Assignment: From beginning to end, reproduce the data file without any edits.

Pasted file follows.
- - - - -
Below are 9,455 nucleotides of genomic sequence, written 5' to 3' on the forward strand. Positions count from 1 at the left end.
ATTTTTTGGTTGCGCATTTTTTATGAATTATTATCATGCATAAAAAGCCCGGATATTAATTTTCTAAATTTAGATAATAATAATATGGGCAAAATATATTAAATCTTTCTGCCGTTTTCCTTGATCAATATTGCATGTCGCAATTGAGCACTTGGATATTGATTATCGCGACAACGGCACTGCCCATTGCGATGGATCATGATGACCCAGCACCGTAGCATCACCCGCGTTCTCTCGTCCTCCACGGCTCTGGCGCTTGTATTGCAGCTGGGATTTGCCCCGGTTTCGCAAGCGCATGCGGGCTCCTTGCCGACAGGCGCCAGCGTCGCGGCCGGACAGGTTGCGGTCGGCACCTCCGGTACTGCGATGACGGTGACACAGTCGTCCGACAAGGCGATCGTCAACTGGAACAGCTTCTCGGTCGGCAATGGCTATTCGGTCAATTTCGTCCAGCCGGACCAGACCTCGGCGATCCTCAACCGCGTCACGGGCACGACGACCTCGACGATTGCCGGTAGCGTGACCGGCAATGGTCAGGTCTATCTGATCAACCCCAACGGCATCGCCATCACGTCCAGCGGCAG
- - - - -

Below are 9,455 nucleotides of genomic sequence, written 5' to 3' on the forward strand. Positions count from 1 at the left end.
ATTTTTTGGTTGCGCATTTTTTATGAATTATTATCATGCATAAAAAGCCCGGATATTAATTTTCTAAATTTAGATAATAATAATATGGGCAAAATATATTAAATCTTTCTGCCGTTTTCCTTGATCAATATTGCATGTCGCAATTGAGCACTTGGATATTGATTATCGCGACAACGGCACTGCCCATTGCGATGGATCATGATGACCCAGCACCGTAGCATCACCCGCGTTCTCTCGTCCTCCACGGCTCTGGCGCTTGTATTGCAGCTGGGATTTGCCCCGGTTTCGCAAGCGCATGCGGGCTCCTTGCCGACAGGCGCCAGCGTCGCGGCCGGACAGGTTGCGGTCGGCACCTCCGGTACTGCGATGACGGTGACACAGTCGTCCGACAAGGCGATCGTCAACTGGAACAGCTTCTCGGTCGGCAATGGCTATTCGGTCAATTTCGTCCAGCCGGACCAGACCTCGGCGATCCTCAACCGCGTCACGGGCACGACGACCTCGACGATTGCCGGTAGCGTGACCGGCAATGGTCAGGTCTATCTGATCAACCCCAACGGCATCGCCATCACGTCCAGCGGCAG